PETER SAGAL, HOST:
In just a minute, we're going to ask our panelists to predict what will be NASA's next somewhat disappointing announcement. But first let me tell you that support for NPR comes from NPR stations and CBS, with the premiere of the CBS Sunday dramas, "Madam Secretary," starring Tea Leoni, "The Good Wife," starring Julianna Margulies and "CSI: Cyber" with Patricia Arquette and Ted Danson. Progressive Insurance, with insurance for cars, home, boat, motorcycles, RVs and commercial vehicles at 1-800-PROGRESSIVE and progressive.com. AT&T. With AT&T the network is on-demand, the office is mobile and the cloud is designed for high security. Learn more at att.com/focus. And Lumber Liquidators, a proud sponsor of NPR, offering more than 400 style, including hardwood, bamboo, laminate and vinyl, with flooring specialists in hundreds of stores nationwide. More at lumberliquidators.com or 1-800-HARDWOOD.
WAIT WAIT ...DON'T TELL ME is a production of NPR and WBEZ Chicago, in association with Urgent Haircut Productions, Doug Ittlecoff (ph) Berman, benevolent overlord. Philip Goedicke writes our limericks. Our web guru is Beth Novey. Our intern is Candace Malcom in the Mittel. Special thanks to the crew at the Hill Auditorium in Ann Arbor. B.J. Leiderman composed our theme. Our program is produced by Miles Dornboss. Technical direction from Loran White. Our CFO is Ann Nguyen. Our production coordinator is Robert Neuhaus. Our senior producer is Ian Chillag. And the executive produce of WAIT WAIT ...DON'T TELL ME is Mike George Brett (ph) Danforth.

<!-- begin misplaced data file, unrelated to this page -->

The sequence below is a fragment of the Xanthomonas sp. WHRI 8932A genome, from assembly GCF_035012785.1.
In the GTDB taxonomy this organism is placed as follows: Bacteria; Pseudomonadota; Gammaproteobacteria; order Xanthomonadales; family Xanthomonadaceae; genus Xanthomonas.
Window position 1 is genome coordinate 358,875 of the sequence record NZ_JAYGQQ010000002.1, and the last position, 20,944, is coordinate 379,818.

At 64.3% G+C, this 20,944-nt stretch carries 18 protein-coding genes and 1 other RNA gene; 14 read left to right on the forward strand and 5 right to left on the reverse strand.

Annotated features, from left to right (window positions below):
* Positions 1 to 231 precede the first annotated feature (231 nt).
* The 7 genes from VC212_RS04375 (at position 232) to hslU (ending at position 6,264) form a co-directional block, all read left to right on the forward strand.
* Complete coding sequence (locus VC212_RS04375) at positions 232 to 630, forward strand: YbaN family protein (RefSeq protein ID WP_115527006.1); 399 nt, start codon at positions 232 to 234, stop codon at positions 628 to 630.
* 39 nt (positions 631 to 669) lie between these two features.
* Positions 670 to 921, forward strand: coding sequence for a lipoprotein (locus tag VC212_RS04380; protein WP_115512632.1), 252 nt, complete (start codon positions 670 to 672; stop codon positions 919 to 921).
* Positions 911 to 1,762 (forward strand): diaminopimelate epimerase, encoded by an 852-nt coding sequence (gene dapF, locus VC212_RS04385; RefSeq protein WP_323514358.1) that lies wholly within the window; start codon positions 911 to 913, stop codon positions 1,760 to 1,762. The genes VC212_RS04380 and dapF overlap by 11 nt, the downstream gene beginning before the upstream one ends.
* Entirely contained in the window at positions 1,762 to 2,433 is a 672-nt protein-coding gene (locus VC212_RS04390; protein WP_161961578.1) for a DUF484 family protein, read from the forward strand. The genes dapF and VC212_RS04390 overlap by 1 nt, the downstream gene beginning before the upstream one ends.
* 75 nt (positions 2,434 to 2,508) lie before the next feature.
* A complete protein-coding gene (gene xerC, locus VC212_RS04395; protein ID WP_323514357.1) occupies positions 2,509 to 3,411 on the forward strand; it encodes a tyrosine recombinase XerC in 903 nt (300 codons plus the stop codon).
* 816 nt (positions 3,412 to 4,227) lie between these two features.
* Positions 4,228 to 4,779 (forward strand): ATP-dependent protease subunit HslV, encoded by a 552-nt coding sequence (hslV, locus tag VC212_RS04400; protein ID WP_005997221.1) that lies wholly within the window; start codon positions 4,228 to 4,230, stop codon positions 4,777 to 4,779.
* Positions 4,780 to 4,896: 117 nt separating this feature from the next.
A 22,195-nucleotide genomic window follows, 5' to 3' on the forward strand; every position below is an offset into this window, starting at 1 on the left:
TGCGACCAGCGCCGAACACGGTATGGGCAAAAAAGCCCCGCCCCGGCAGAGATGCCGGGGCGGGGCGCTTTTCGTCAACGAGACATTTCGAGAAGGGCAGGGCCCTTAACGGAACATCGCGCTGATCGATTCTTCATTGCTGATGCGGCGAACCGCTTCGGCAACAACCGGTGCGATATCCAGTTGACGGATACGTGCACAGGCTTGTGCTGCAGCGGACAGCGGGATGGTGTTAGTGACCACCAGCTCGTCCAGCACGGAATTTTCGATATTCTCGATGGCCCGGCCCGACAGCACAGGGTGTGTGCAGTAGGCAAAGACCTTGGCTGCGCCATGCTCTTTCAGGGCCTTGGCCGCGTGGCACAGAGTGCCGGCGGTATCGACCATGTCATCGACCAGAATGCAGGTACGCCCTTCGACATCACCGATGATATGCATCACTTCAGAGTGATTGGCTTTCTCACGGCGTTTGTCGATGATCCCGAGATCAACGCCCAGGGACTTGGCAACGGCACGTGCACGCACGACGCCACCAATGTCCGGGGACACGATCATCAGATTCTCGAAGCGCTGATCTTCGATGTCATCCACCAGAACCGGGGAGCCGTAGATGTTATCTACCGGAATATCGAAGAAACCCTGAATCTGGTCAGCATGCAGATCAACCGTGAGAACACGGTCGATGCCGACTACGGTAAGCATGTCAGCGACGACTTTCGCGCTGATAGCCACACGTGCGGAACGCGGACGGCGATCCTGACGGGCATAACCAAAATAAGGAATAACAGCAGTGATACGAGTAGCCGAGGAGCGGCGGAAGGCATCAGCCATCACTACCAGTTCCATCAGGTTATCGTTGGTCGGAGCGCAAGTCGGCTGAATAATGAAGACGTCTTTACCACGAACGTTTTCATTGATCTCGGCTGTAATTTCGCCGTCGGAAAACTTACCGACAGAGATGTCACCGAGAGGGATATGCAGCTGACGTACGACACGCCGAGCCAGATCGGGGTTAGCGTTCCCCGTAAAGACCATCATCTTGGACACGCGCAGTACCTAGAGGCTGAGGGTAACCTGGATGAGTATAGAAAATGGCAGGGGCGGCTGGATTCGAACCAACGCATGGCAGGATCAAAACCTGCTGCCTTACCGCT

Now, panel, how will NASA disappoint us next time? Alonzo Bodden.
ALONZO BODDEN: We'll all be disappointed when the head of NASA is investigated for a close encounter of the fourth kind.
SAGAL: Roxanne Roberts.
ROXANNE ROBERTS: NASA scientists have determined that those little green men are just hungover Michigan students.
SAGAL: And Roy Blount, Jr.
ROY BLOUNT JR.: NASA will announce that they decided a great giant eyeball in the middle of Venus pointed directly toward NASA, but there is a possibility that the lens in the telescope was set on reverse.
BILL KURTIS, BYLINE: Well, if any of those things happen, we'll ask you about it on WAIT WAIT ...DON'T TELL ME.
SAGAL: Thank you, Bill Kurtis. Thank you, too, Alonzo Bodden, Roxanne Roberts, Roy Blount, Jr. Thanks to Molly Motherwell and everyone at WEMU. Thanks to our fantastic audience here in Ann Arbor. I am Peter Sagal. We will see you next week.
SAGAL: This is NPR. Transcript provided by NPR, Copyright NPR.